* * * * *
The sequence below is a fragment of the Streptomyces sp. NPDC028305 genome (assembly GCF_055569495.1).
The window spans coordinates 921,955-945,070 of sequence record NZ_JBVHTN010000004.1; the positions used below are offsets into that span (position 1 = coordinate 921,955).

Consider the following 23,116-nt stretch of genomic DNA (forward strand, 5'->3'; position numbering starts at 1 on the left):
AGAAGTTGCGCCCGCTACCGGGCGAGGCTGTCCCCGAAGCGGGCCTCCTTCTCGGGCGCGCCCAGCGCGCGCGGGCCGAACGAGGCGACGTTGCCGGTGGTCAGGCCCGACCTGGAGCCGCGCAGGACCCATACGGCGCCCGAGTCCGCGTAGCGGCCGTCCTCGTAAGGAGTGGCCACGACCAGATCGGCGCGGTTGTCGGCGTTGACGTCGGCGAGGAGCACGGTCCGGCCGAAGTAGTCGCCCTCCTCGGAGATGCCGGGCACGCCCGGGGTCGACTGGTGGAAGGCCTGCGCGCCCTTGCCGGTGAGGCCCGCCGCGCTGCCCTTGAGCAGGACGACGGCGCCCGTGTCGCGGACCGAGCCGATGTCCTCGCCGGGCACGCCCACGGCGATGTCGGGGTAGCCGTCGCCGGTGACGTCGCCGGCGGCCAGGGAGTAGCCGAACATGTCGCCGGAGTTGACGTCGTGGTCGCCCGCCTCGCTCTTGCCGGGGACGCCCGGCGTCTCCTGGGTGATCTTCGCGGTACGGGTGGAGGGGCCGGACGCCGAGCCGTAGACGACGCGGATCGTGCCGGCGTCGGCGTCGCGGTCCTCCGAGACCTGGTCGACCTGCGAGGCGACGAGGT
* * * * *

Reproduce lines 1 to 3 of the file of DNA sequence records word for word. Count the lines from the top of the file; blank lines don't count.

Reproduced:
The sequence below is a fragment of the Streptomyces sp. NPDC028305 genome (assembly GCF_055569495.1).
The window spans coordinates 921,955-945,070 of sequence record NZ_JBVHTN010000004.1; the positions used below are offsets into that span (position 1 = coordinate 921,955).

Consider the following 23,116-nt stretch of genomic DNA (forward strand, 5'->3'; position numbering starts at 1 on the left):